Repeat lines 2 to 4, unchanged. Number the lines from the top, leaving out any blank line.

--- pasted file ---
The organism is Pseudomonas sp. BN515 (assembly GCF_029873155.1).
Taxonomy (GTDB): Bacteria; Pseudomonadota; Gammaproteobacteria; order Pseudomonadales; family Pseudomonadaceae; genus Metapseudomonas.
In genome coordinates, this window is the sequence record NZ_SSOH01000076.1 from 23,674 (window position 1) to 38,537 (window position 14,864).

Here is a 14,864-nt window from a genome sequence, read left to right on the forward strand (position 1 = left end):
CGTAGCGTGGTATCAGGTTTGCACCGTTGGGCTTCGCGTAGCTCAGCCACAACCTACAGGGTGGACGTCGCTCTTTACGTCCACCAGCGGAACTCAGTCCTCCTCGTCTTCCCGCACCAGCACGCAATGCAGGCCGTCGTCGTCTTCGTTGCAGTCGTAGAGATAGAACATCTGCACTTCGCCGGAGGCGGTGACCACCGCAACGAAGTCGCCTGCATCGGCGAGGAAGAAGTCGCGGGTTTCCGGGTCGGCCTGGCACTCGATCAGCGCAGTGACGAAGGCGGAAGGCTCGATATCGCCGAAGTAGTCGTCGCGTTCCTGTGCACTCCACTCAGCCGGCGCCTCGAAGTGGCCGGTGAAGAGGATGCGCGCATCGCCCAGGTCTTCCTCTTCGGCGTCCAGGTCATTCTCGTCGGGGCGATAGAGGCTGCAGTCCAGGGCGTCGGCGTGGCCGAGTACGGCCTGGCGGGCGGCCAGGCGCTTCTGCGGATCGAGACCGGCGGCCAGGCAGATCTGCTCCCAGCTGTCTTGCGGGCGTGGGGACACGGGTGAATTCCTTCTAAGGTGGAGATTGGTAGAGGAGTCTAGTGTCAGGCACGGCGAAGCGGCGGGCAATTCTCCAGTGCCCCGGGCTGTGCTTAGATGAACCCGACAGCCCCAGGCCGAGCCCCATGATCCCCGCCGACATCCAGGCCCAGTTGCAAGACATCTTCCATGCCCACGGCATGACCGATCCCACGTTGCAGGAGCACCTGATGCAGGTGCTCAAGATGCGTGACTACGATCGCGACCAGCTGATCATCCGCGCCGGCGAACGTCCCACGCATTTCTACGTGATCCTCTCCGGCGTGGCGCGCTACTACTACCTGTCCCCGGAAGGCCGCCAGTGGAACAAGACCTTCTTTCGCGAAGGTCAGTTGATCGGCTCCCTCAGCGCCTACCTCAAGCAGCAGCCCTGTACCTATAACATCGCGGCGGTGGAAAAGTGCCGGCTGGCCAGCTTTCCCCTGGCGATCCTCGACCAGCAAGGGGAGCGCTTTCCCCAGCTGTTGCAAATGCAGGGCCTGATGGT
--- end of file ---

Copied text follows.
Taxonomy (GTDB): Bacteria; Pseudomonadota; Gammaproteobacteria; order Pseudomonadales; family Pseudomonadaceae; genus Metapseudomonas.
In genome coordinates, this window is the sequence record NZ_SSOH01000076.1 from 23,674 (window position 1) to 38,537 (window position 14,864).

Here is a 14,864-nt window from a genome sequence, read left to right on the forward strand (position 1 = left end):